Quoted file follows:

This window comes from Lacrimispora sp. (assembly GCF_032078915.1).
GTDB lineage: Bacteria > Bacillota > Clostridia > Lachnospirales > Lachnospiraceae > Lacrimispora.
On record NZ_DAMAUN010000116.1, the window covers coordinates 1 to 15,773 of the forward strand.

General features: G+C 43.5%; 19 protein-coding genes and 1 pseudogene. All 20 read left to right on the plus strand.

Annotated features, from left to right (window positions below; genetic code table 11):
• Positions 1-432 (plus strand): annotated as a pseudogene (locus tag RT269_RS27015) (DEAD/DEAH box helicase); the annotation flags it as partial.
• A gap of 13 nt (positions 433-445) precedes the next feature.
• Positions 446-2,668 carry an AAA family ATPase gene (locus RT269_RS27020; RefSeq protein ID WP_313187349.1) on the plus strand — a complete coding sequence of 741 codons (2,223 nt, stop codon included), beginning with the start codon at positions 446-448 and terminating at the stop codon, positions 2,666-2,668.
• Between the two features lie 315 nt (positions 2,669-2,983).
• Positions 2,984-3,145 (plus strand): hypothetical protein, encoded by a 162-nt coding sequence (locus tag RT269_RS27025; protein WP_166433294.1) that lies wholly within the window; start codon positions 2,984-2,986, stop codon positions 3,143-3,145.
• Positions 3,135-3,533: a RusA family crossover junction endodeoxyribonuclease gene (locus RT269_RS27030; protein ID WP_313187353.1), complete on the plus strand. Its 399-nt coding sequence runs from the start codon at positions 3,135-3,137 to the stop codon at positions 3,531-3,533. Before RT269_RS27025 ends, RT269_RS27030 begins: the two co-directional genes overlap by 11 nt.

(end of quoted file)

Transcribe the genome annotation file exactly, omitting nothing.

This window comes from Lacrimispora sp. (assembly GCF_032078915.1).
GTDB lineage: Bacteria > Bacillota > Clostridia > Lachnospirales > Lachnospiraceae > Lacrimispora.
On record NZ_DAMAUN010000116.1, the window covers coordinates 1 to 15,773 of the forward strand.

General features: G+C 43.5%; 19 protein-coding genes and 1 pseudogene. All 20 read left to right on the plus strand.

Annotated features, from left to right (window positions below; genetic code table 11):
• Positions 1-432 (plus strand): annotated as a pseudogene (locus tag RT269_RS27015) (DEAD/DEAH box helicase); the annotation flags it as partial.
• A gap of 13 nt (positions 433-445) precedes the next feature.
• Positions 446-2,668 carry an AAA family ATPase gene (locus RT269_RS27020; RefSeq protein ID WP_313187349.1) on the plus strand — a complete coding sequence of 741 codons (2,223 nt, stop codon included), beginning with the start codon at positions 446-448 and terminating at the stop codon, positions 2,666-2,668.
• Between the two features lie 315 nt (positions 2,669-2,983).
• Positions 2,984-3,145 (plus strand): hypothetical protein, encoded by a 162-nt coding sequence (locus tag RT269_RS27025; protein WP_166433294.1) that lies wholly within the window; start codon positions 2,984-2,986, stop codon positions 3,143-3,145.
• Positions 3,135-3,533: a RusA family crossover junction endodeoxyribonuclease gene (locus RT269_RS27030; protein ID WP_313187353.1), complete on the plus strand. Its 399-nt coding sequence runs from the start codon at positions 3,135-3,137 to the stop codon at positions 3,531-3,533. Before RT269_RS27025 ends, RT269_RS27030 begins: the two co-directional genes overlap by 11 nt.